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Forever blowing bubbles, mathematically speaking…



Robert I. Saye, a PhD student in applied mathematics, and James A Sethian, professor of mathematics at University of California, Berkeley, have come up with a set of mathematical equations to describe how the bubbles in foam rearrange themselves. The problem with describing foams mathematically has been that the evolution of a bubble cluster a few inches across depends on what’s happening in the extremely thin walls of each bubble, which are thinner than a human hair.

“Modeling the vastly different scales in a foam is a challenge, since it is computationally impractical to consider only the smallest space and time scales,” Saye says. “Instead, we developed a scale-separated approach that identifies the important physics taking place in each of the distinct scales, which are then coupled together in a consistent manner.”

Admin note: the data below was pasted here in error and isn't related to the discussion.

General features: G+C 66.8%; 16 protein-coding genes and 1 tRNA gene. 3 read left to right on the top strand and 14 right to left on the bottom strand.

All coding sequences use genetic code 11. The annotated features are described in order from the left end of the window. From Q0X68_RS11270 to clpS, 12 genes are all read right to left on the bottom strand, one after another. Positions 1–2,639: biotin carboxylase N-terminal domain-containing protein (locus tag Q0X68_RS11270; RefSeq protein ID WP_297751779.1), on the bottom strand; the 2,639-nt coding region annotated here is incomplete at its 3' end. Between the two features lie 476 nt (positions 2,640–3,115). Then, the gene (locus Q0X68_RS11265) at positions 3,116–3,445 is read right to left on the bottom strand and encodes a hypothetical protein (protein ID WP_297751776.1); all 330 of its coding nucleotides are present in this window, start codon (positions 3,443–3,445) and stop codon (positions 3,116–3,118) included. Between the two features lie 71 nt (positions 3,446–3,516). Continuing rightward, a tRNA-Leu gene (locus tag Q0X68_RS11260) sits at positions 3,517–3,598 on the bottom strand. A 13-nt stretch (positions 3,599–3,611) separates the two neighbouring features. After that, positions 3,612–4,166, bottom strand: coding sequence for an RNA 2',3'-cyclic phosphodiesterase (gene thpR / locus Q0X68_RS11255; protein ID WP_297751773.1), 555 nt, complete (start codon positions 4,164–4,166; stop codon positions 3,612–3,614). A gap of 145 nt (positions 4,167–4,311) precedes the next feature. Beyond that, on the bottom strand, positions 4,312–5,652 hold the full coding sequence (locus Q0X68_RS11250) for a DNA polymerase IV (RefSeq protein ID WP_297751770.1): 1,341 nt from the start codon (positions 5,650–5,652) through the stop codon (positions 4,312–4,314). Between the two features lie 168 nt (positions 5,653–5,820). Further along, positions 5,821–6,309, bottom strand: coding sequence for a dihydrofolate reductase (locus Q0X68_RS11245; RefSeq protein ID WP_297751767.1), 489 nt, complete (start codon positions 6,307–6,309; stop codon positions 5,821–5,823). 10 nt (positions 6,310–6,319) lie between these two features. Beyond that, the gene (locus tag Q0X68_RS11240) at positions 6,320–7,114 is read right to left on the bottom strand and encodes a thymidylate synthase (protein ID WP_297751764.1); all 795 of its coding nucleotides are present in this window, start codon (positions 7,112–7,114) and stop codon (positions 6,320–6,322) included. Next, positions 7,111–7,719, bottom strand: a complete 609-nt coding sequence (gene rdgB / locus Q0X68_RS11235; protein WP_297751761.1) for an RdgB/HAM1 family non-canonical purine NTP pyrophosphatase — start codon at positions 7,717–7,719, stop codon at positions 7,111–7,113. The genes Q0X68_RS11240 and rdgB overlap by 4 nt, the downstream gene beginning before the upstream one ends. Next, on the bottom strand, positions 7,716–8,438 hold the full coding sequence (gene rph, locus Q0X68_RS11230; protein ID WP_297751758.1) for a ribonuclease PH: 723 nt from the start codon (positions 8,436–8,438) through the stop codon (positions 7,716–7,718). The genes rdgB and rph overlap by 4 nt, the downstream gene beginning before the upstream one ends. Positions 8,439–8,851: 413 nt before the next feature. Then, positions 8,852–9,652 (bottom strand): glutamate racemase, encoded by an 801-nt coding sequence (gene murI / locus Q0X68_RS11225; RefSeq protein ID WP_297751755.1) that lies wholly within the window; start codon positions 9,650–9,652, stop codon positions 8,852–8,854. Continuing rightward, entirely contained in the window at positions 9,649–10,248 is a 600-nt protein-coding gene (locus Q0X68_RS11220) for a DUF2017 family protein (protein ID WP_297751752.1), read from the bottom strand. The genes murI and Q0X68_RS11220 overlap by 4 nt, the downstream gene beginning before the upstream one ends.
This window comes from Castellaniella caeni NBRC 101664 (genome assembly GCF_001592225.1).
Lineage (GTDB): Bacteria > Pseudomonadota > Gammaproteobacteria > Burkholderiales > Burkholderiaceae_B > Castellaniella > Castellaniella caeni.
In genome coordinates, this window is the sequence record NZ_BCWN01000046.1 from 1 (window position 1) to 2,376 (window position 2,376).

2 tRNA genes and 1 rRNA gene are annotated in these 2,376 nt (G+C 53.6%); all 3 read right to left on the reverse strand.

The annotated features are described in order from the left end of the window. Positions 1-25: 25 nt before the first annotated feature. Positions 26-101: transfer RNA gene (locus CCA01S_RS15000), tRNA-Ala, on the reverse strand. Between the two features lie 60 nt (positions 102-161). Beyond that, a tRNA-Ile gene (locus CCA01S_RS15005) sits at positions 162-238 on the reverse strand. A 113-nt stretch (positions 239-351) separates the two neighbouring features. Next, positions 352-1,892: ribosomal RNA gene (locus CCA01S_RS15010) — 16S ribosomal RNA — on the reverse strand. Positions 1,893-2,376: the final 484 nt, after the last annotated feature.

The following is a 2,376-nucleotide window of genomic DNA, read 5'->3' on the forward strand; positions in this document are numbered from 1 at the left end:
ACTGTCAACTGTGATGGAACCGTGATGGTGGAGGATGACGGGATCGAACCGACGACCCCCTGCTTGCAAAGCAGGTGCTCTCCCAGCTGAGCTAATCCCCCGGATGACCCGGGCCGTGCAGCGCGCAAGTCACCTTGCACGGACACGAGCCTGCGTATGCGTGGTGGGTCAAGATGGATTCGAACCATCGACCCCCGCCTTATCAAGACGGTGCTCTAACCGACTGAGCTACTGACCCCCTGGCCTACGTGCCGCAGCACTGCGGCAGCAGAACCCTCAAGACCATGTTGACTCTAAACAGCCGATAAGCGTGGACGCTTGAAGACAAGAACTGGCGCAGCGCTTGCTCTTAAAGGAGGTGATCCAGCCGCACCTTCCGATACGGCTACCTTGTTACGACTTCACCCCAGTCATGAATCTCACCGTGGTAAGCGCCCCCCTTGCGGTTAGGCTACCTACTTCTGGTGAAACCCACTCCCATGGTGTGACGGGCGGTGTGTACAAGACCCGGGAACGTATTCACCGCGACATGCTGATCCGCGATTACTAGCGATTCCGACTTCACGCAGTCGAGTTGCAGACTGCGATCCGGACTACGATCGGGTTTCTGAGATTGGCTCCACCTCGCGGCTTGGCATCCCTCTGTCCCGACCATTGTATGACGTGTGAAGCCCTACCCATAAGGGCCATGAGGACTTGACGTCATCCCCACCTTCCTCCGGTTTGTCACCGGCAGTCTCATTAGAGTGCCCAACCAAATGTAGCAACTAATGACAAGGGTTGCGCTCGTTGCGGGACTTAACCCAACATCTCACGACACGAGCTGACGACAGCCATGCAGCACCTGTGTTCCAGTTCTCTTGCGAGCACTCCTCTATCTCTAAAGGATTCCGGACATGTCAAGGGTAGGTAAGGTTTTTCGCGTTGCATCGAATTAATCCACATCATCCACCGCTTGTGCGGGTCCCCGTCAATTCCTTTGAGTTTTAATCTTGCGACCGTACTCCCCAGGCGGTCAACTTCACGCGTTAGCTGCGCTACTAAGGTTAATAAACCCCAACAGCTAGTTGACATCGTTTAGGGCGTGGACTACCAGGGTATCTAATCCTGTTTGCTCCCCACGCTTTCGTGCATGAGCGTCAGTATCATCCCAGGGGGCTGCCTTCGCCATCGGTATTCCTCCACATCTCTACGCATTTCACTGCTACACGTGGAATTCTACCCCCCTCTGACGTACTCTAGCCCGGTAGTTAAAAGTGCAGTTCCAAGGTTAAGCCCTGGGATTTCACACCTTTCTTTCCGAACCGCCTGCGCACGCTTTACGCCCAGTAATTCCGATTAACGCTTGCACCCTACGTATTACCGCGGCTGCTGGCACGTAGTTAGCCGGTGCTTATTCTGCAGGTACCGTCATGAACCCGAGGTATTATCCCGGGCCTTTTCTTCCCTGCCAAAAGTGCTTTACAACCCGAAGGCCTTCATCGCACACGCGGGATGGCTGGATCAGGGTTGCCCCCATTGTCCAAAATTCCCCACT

Saye and Sethian discovered a way to treat different aspects of the foam with different sets of equations that worked for clusters of hundreds of bubbles. Solving the full set of equations of motion took five days using supercomputers at the LBNL’s National Energy Research Scientific Computing Center (NERSC).

One set of equations described the gravitational draining of liquid from the bubble walls, which thin out until they rupture. Another set of equations dealt with the flow of liquid inside the junctions between the bubble membranes. A third set handled the wobbly rearrangement of bubbles after one pops.

Using a fourth set of equations, the mathematicians solved the physics of a sunset reflected in the bubbles, taking account of thin film interference within the bubble membranes, which can create rainbow hues like an oil slick on wet pavement.

Their findings appear in the May 10 issue of Science. The mathematicians next plan to look at manufacturing processes for small-scale new materials. Read more here.



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